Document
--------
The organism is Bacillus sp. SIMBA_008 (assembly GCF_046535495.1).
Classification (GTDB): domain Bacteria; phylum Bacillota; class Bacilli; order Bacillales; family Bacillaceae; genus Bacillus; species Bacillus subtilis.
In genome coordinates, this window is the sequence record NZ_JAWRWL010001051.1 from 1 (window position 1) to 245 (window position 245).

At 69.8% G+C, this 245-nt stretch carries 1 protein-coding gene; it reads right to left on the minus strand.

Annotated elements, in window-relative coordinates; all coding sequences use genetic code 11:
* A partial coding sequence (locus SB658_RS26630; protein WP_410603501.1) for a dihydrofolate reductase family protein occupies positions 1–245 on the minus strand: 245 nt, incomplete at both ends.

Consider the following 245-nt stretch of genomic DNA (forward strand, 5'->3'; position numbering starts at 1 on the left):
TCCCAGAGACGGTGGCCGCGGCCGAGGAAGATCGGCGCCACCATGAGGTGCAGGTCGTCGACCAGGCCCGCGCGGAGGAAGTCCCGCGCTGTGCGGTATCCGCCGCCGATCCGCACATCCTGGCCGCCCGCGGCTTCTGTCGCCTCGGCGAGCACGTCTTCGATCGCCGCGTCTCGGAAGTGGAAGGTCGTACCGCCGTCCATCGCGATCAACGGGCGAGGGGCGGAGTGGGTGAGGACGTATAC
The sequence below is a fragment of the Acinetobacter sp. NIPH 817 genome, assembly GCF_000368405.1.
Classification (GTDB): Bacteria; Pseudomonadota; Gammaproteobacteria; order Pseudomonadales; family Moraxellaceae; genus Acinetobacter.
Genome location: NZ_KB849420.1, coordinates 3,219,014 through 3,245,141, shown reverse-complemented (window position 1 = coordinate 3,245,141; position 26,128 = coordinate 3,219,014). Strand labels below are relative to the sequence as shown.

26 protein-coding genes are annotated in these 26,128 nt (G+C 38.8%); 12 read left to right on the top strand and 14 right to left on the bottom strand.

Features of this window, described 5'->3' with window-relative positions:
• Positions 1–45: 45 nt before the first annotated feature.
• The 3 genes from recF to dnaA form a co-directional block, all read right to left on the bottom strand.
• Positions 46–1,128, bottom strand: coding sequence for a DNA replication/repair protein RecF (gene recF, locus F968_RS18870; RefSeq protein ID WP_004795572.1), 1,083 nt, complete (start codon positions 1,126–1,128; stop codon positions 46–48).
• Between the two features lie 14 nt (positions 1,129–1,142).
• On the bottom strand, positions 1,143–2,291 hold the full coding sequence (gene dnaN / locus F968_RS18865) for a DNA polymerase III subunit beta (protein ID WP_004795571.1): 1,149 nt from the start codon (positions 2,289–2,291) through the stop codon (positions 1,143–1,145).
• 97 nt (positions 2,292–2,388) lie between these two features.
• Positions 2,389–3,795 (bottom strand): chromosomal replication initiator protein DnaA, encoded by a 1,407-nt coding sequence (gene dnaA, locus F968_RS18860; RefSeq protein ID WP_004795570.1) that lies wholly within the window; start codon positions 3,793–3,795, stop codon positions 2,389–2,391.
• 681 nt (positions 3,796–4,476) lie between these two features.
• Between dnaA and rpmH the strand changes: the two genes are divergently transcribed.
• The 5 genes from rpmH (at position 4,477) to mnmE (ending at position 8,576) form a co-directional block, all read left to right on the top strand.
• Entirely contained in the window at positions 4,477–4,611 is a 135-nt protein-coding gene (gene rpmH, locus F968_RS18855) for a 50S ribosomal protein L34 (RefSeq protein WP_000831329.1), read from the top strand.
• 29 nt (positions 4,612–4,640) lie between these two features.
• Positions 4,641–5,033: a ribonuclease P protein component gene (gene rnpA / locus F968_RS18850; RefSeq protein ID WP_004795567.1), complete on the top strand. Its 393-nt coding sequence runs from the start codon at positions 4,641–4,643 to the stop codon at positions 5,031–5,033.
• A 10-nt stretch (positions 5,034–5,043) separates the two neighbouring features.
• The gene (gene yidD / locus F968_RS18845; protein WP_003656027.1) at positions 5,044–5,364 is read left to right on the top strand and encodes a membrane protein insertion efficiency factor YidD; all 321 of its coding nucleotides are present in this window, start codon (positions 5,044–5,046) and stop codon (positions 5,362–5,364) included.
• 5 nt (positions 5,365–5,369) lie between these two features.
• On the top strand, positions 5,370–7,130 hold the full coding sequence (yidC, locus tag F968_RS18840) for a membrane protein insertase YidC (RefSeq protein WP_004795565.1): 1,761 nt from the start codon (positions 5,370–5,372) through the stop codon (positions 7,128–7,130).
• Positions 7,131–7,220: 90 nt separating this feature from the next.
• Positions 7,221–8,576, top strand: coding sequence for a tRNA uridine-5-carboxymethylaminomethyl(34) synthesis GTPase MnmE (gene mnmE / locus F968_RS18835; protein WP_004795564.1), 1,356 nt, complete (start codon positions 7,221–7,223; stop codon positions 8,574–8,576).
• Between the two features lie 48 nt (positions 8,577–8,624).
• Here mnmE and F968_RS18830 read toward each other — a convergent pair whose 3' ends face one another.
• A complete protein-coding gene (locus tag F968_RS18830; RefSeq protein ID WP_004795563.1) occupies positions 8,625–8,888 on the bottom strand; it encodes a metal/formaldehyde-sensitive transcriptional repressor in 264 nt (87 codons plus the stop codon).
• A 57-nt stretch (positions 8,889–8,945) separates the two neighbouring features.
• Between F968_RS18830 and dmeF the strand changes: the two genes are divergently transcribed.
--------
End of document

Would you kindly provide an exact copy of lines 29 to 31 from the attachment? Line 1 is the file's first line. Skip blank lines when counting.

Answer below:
• 5 nt (positions 5,365–5,369) lie between these two features.
• On the top strand, positions 5,370–7,130 hold the full coding sequence (yidC, locus tag F968_RS18840) for a membrane protein insertase YidC (RefSeq protein WP_004795565.1): 1,761 nt from the start codon (positions 5,370–5,372) through the stop codon (positions 7,128–7,130).
• Positions 7,131–7,220: 90 nt separating this feature from the next.